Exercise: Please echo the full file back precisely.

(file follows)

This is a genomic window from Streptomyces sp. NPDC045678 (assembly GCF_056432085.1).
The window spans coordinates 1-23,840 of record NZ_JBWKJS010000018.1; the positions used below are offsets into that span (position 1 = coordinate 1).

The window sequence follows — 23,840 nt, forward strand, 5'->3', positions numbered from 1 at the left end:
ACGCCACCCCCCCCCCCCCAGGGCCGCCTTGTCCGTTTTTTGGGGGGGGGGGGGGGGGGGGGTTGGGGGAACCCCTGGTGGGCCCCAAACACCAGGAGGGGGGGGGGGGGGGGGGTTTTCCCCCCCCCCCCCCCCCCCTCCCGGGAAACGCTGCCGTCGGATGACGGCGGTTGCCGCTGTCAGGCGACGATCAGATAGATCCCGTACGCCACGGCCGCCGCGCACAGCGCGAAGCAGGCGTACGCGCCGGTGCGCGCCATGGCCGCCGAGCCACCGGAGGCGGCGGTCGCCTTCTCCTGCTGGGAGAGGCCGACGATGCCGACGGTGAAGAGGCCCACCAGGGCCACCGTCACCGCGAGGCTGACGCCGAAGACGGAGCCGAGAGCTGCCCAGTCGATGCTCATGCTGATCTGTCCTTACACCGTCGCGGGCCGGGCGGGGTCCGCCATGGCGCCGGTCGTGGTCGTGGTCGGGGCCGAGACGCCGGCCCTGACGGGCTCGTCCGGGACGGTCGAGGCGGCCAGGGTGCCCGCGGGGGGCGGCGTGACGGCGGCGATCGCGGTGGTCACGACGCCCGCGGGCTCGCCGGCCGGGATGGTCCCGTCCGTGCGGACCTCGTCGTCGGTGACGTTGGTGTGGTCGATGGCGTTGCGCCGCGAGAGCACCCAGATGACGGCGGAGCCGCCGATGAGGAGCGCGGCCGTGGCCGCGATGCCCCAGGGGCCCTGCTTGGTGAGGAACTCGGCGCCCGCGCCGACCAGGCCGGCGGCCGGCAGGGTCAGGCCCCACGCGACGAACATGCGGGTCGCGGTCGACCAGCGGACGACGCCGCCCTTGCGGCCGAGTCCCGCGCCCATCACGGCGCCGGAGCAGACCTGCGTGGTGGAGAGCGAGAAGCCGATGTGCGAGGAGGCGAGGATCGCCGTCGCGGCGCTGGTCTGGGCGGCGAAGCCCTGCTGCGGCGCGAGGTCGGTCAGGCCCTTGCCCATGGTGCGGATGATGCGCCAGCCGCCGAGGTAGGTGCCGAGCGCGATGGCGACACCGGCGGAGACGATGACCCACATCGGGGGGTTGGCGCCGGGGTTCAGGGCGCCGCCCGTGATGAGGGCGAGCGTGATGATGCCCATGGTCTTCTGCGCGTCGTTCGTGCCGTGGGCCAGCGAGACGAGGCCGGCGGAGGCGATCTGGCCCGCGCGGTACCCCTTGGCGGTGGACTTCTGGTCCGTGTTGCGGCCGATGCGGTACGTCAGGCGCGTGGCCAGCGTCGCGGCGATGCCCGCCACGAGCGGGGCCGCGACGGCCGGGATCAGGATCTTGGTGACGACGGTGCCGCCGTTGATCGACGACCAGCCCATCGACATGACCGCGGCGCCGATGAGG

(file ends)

This is a genomic window from Streptomyces sp. NPDC045678 (assembly GCF_056432085.1).
The window spans coordinates 1-23,840 of record NZ_JBWKJS010000018.1; the positions used below are offsets into that span (position 1 = coordinate 1).

The window sequence follows — 23,840 nt, forward strand, 5'->3', positions numbered from 1 at the left end:
ACGCCACCCCCCCCCCCCCAGGGCCGCCTTGTCCGTTTTTTGGGGGGGGGGGGGGGGGGGGGTTGGGGGAACCCCTGGTGGGCCCCAAACACCAGGAGGGGGGGGGGGGGGGGGGTTTTCCCCCCCCCCCCCCCCCCCTCCCGGGAAACGCTGCCGTCGGATGACGGCGGTTGCCGCTGTCAGGCGACGATCAGATAGATCCCGTACGCCACGGCCGCCGCGCACAGCGCGAAGCAGGCGTACGCGCCGGTGCGCGCCATGGCCGCCGAGCCACCGGAGGCGGCGGTCGCCTTCTCCTGCTGGGAGAGGCCGACGATGCCGACGGTGAAGAGGCCCACCAGGGCCACCGTCACCGCGAGGCTGACGCCGAAGACGGAGCCGAGAGCTGCCCAGTCGATGCTCATGCTGATCTGTCCTTACACCGTCGCGGGCCGGGCGGGGTCCGCCATGGCGCCGGTCGTGGTCGTGGTCGGGGCCGAGACGCCGGCCCTGACGGGCTCGTCCGGGACGGTCGAGGCGGCCAGGGTGCCCGCGGGGGGCGGCGTGACGGCGGCGATCGCGGTGGTCACGACGCCCGCGGGCTCGCCGGCCGGGATGGTCCCGTCCGTGCGGACCTCGTCGTCGGTGACGTTGGTGTGGTCGATGGCGTTGCGCCGCGAGAGCACCCAGATGACGGCGGAGCCGCCGATGAGGAGCGCGGCCGTGGCCGCGATGCCCCAGGGGCCCTGCTTGGTGAGGAACTCGGCGCCCGCGCCGACCAGGCCGGCGGCCGGCAGGGTCAGGCCCCACGCGACGAACATGCGGGTCGCGGTCGACCAGCGGACGACGCCGCCCTTGCGGCCGAGTCCCGCGCCCATCACGGCGCCGGAGCAGACCTGCGTGGTGGAGAGCGAGAAGCCGATGTGCGAGGAGGCGAGGATCGCCGTCGCGGCGCTGGTCTGGGCGGCGAAGCCCTGCTGCGGCGCGAGGTCGGTCAGGCCCTTGCCCATGGTGCGGATGATGCGCCAGCCGCCGAGGTAGGTGCCGAGCGCGATGGCGACACCGGCGGAGACGATGACCCACATCGGGGGGTTGGCGCCGGGGTTCAGGGCGCCGCCCGTGATGAGGGCGAGCGTGATGATGCCCATGGTCTTCTGCGCGTCGTTCGTGCCGTGGGCCAGCGAGACGAGGCCGGCGGAGGCGATCTGGCCCGCGCGGTACCCCTTGGCGGTGGACTTCTGGTCCGTGTTGCGGCCGATGCGGTACGTCAGGCGCGTGGCCAGCGTCGCGGCGATGCCCGCCACGAGCGGGGCCGCGACGGCCGGGATCAGGATCTTGGTGACGACGGTGCCGCCGTTGATCGACGACCAGCCCATCGACATGACCGCGGCGCCGATGAGG